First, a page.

Ceiling on Debt = Ceiling on Farm Bill Spending
Although the debt limit and budget kerfuffle has dominated Washington, DC, amidst the politicking and dueling press conferences, the preparation process for the next Farm Bill has proceeded apace. The outstanding question is whether agricultural budget cuts agreed to as part of a debt deal will cause Congress to speed up the Farm Bill reauthorization process.
The House Agriculture Committee has held eight Subcommittee hearings to educate new members about the USDA programs under their jurisdiction and assess the success of 2008 Farm Bill provisions. The House Subcommittee on Nutrition and Horticulture held two hearings in July of interest to the food justice advocacy community; an audit of Specialty Crop provisions (agriculture parlance for fruits, vegetables, nuts and dried beans), and of the nutrition programs authorized by the Farm Bill. The Senate Agriculture Committee’s pace has picked up too, with hearings in July on Rural Development programs, Specialty Crops and Organic programs. The Senate Committee has not yet considered the Farm Bill’s Nutrition Title (Title IV).
The constant theme in the hearings is that there will be significantly less money available this time around, and programs must do more with less, streamline, and reduce waste and fraud. All of the various budget plans offered include significant cuts to agriculture. Most of the proposed cuts have been to commodity and conservation programs, but the 2012 budget plan that passed the House of Representatives would turn the SNAP (Supplemental Nutrition Assistance Program, formerly called food stamps) program into a state block grant and could potentially reduce spending on the program by up to 20% over time. This worst-case scenario has galvanized advocacy groups to organize educational briefings for Congressional staff and encourage members to contact their legislators about the importance of food and nutrition programs to their communities.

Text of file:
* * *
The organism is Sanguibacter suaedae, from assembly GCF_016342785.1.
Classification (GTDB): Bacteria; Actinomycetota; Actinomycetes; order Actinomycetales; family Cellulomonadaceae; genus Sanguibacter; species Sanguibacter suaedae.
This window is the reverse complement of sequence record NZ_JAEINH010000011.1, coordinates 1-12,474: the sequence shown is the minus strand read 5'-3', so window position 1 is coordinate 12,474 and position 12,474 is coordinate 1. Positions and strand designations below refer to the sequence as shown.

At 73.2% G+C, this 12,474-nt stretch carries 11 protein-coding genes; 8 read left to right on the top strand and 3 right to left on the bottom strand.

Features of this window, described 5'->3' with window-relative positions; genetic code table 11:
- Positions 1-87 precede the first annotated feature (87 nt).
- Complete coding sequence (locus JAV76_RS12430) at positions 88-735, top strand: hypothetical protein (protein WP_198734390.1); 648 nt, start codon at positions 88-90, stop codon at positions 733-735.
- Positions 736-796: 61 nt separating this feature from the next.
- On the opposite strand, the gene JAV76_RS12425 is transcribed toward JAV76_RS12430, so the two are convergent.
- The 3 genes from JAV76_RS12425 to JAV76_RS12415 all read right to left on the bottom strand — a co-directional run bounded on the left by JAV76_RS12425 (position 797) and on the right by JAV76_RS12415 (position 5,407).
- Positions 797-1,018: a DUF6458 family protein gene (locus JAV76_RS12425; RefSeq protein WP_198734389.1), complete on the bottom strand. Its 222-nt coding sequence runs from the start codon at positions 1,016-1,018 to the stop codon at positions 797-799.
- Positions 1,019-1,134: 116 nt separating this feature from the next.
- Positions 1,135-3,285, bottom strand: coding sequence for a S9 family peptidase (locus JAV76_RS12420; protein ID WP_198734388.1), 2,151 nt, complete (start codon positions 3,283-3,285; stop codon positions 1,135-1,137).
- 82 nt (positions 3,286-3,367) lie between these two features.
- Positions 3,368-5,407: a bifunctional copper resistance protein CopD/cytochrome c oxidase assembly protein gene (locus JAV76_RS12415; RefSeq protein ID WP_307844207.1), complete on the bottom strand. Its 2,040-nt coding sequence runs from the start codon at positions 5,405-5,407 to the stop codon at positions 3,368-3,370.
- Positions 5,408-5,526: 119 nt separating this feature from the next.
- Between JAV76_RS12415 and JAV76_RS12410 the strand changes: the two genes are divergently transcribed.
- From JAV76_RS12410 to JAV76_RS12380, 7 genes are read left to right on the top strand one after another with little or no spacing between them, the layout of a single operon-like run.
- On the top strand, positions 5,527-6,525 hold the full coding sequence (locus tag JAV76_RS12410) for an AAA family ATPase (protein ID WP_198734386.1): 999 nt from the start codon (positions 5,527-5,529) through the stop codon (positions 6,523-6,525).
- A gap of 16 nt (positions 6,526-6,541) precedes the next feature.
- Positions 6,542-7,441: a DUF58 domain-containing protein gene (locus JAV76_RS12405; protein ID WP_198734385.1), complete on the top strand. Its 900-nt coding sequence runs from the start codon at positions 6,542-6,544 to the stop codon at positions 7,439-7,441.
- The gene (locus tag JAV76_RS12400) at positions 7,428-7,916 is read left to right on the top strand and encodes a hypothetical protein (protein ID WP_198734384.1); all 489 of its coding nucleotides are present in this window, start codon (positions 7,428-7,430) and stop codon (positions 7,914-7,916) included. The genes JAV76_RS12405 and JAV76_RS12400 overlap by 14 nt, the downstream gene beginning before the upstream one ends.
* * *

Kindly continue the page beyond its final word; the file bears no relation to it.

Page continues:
The SNAP program continues to struggle against the perception that there is significant fraud and error, although the program’s error rate is at an all-time low of less than four percent. There is also the nagging contradiction in some minds about the coexistence of obesity and food insecurity. Rep. King (R-OH) asked during a House hearing how many malnourished children the SNAP program serves and suggested that the prevalence of diet related health conditions in low-income communities creates a serious “messaging problem” for the program.
Several representatives at the House Nutrition hearing lauded the connection between farmers’ markets and low-income consumers and encouraged USDA to do more to help facilitate the use of SNAP benefits at markets. On the Senate side, Agriculture Committee Chair Sen. Debbie Stabenow (D-MI) emphasized the importance of American fruit and vegetable production both as a driver of economic growth and jobs with annual production valued at more than $60 billion and as the source of nutritious foods necessary for stemming the tide of obesity and illness.
In general, USDA’s specialty crop marketing, organic, and farmers’ market promotion programs seem to have solid support as helping growing ag sectors, but several do not have authority beyond the end of 2012 and so will need to be explicitly reauthorized and new money found to fund them.
While it is hard to imagine deep cuts to SNAP during this period of prolonged economic hardship, emphasizing the program’s solid record of responding quickly to meet hunger needs and successful and popular efforts linking participants with healthy food make good talking points.
Congress is scheduled to begin its summer recess on Friday, August 5. That may be delayed, but Members will be in their states and districts during the month of August and it will be an important opportunity to let them know what your group’s Farm Bill priorities are and why.